‘I open at the close’: 2013 recap, 2014 resolutions

2013 Recap

There are many words to describe 2013, depending on what part of the world you live in and what language you speak and how old you are and what the goddamn weather must be like over there. I’m going to choose “humbling.”

2013 was first and foremost humbling for me because it was the year I got lost–really, truly, spiritually lost. I think that’s what standing at the intersection of a bazillion roads for the first time in your life will do to you. When all of your flaws stare right back at you in the mirror, and worse, in the very work you do (like how, after all this time, I still struggle with such a little thing as time management). I could not have gotten through it without the help of family, friends, my boyfriend, the act of writing, and Zen Pencils.

It was also the year I experienced some intense disappointments. Not getting to march with my boyfriend on graduation day. Not getting to go to Tacloban on assignment, after all. The slowness of government response with regard to disaster relief efforts, as well as the giant circus following the Pork Barrel scandal. That for all the power to change the world my school told us we possessed upon graduating, there was so very little any of us could do in those first few days after the super typhoon. Those are the only things I can think of at the top of my head at the moment, what with all the things I have to be grateful for, but I know there was much more.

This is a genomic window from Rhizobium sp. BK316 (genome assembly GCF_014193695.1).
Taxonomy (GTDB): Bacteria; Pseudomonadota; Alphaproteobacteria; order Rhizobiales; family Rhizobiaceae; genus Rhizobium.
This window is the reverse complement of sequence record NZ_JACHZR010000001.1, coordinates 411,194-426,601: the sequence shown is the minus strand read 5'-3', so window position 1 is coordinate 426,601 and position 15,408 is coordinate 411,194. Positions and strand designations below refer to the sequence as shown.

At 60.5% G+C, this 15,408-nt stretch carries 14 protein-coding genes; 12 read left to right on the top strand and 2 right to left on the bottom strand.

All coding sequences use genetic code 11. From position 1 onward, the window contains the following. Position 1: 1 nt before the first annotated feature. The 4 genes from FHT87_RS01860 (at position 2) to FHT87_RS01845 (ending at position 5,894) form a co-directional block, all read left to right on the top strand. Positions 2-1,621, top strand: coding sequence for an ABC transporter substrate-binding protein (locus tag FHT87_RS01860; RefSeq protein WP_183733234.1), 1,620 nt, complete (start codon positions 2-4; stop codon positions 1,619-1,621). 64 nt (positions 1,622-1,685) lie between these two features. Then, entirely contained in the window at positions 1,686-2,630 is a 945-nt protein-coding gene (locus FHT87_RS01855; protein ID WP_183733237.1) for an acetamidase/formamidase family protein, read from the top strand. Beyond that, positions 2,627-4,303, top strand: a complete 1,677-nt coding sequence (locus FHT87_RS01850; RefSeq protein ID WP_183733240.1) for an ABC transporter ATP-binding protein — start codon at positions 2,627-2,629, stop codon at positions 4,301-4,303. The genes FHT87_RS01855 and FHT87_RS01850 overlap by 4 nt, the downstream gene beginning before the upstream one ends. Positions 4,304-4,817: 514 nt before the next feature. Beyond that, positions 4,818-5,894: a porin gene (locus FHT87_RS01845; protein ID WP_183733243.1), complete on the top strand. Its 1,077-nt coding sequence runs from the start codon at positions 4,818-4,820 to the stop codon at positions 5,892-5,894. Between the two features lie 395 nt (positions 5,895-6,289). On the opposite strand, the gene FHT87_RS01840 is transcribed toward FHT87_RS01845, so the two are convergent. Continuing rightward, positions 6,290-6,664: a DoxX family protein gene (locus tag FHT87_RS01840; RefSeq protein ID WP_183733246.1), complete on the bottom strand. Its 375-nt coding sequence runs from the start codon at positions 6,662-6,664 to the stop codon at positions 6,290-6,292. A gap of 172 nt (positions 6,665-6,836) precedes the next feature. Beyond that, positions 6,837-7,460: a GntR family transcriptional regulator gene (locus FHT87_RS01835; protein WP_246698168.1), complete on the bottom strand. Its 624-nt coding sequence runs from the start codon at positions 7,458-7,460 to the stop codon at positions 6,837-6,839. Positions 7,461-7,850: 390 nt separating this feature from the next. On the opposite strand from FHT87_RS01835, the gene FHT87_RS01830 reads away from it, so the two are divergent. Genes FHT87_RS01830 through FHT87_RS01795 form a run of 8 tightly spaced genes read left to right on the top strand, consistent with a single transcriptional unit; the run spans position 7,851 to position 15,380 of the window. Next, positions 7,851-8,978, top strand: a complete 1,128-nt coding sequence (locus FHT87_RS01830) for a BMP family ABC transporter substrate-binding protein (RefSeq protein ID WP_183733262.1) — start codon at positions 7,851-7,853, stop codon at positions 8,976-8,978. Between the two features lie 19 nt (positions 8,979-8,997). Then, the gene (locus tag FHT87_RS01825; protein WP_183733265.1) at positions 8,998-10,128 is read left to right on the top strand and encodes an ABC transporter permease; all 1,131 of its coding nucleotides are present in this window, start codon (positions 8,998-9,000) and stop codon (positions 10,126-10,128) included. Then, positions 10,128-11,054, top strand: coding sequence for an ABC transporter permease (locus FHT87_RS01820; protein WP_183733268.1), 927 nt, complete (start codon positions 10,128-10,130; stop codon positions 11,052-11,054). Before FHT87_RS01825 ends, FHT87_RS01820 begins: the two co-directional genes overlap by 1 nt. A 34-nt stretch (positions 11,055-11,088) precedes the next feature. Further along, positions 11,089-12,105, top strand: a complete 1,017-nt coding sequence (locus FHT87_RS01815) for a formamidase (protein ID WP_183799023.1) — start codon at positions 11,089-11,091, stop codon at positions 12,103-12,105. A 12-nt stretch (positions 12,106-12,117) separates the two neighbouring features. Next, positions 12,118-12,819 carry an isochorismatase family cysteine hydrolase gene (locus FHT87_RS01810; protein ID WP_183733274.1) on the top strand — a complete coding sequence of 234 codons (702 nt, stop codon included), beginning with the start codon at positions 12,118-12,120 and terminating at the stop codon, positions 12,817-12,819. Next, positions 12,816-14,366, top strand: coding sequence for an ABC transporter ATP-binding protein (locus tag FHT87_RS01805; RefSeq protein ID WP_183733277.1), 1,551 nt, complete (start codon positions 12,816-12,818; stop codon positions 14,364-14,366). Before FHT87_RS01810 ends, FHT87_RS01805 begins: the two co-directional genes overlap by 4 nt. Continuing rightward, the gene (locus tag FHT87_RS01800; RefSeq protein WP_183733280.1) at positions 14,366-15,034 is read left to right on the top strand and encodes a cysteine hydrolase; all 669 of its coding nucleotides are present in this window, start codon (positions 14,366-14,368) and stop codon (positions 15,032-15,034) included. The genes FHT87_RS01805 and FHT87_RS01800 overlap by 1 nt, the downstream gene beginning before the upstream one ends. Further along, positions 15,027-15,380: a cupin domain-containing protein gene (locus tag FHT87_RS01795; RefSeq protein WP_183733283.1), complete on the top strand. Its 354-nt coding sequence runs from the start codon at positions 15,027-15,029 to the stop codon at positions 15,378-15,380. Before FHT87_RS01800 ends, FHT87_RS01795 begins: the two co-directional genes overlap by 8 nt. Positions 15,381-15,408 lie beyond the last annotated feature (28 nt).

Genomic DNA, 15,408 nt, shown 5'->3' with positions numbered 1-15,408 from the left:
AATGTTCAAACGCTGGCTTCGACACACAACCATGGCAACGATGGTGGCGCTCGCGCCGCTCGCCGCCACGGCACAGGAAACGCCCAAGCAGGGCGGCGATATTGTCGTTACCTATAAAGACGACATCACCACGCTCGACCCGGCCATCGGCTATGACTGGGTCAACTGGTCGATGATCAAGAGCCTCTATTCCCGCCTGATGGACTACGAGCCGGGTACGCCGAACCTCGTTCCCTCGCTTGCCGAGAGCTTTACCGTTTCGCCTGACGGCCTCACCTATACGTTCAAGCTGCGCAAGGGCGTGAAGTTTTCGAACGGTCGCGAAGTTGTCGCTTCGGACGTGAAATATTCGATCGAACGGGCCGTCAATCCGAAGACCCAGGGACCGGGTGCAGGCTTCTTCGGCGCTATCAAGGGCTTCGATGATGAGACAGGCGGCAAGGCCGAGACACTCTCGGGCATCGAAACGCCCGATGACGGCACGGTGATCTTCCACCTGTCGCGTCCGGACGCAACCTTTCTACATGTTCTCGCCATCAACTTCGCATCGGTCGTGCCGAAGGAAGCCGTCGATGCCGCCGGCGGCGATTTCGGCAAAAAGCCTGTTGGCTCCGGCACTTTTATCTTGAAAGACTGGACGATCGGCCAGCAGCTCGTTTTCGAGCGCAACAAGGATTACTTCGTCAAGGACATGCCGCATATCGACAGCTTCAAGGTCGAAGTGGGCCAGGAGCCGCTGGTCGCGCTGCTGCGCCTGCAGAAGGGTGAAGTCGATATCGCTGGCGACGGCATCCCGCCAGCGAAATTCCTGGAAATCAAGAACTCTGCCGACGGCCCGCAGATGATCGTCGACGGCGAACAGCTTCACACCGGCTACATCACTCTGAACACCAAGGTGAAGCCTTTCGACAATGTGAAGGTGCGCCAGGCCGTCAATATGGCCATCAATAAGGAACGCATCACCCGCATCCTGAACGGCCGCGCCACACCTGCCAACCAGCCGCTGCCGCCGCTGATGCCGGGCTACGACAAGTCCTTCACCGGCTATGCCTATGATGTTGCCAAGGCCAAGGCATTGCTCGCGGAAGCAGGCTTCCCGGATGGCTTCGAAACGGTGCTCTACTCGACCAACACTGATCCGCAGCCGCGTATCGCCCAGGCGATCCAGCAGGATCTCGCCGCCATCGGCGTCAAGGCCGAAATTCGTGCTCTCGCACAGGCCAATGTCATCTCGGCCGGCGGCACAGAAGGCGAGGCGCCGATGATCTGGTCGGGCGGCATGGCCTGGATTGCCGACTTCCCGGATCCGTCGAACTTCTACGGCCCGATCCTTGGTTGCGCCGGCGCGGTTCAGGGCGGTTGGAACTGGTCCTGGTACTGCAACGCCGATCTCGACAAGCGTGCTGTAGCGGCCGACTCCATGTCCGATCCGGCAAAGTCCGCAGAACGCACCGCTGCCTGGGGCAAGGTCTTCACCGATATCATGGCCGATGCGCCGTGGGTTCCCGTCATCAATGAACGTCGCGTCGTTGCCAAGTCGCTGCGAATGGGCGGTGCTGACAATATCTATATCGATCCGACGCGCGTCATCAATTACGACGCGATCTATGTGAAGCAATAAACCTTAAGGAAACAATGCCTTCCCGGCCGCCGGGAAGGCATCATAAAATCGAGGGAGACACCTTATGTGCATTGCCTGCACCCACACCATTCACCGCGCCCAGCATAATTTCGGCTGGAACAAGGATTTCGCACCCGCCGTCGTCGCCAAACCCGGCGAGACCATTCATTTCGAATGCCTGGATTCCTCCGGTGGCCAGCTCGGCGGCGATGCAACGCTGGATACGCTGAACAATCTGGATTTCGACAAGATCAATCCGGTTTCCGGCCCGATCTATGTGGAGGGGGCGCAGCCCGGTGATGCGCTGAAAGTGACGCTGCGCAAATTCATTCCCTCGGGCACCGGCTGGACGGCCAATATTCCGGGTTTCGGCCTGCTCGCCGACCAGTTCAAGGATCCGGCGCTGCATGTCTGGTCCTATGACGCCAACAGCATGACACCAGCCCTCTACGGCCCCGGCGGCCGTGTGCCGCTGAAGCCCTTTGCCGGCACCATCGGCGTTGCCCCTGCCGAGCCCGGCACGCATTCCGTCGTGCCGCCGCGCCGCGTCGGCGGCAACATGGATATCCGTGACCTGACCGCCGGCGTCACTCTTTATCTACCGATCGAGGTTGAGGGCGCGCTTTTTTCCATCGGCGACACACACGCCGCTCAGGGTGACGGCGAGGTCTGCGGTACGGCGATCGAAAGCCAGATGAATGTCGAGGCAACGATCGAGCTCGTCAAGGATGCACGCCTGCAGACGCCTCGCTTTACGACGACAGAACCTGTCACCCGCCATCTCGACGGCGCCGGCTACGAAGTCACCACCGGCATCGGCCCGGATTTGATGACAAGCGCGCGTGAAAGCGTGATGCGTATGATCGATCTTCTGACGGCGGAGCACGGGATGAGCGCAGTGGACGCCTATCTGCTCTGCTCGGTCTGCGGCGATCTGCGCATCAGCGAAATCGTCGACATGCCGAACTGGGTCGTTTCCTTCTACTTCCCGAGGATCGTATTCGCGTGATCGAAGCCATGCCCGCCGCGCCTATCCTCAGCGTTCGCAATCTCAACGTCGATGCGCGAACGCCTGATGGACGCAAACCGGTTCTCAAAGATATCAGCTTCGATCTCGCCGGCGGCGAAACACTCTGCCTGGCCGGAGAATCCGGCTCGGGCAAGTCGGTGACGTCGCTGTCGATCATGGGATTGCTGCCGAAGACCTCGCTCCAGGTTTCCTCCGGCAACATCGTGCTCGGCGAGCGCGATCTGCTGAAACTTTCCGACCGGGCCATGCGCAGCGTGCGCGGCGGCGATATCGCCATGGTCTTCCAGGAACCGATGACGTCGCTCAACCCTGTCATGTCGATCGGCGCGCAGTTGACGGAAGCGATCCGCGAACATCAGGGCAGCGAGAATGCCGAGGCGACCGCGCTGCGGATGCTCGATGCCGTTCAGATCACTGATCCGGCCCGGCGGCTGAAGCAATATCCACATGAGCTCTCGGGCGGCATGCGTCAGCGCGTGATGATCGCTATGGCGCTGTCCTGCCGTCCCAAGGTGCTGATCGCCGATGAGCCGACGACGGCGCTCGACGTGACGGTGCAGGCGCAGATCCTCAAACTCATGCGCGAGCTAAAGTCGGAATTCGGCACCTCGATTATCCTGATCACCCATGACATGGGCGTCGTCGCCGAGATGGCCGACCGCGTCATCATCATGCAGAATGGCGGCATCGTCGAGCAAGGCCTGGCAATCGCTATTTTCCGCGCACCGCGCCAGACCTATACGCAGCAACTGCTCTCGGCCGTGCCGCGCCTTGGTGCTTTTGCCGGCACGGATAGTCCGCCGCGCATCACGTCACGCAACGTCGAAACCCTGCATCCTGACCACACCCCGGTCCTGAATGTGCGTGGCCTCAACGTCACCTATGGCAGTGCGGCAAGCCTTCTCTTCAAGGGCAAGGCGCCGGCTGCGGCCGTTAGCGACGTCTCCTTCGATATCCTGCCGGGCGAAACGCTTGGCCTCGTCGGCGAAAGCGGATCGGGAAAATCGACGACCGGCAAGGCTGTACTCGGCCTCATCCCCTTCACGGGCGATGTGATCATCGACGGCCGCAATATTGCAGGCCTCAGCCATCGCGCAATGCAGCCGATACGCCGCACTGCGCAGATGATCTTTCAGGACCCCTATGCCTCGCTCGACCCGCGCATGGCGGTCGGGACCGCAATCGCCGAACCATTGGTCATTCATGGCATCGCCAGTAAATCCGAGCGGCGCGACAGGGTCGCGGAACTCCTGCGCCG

There were also plenty of rejections, both of my work and of me in general, and far too much writing advice–most of it unhelpful, most of it disillusioning.

People walked in and out of my life, as well. But thankfully, those who walked in far outnumbered those who walked out. And those who walked out eventually helped me to see that my life is like bonsai tree–some branches need to be cut in order for it to thrive.

I think I got more cynical about the world this year, too, having discovered that much of it is run by idiots and psychopaths.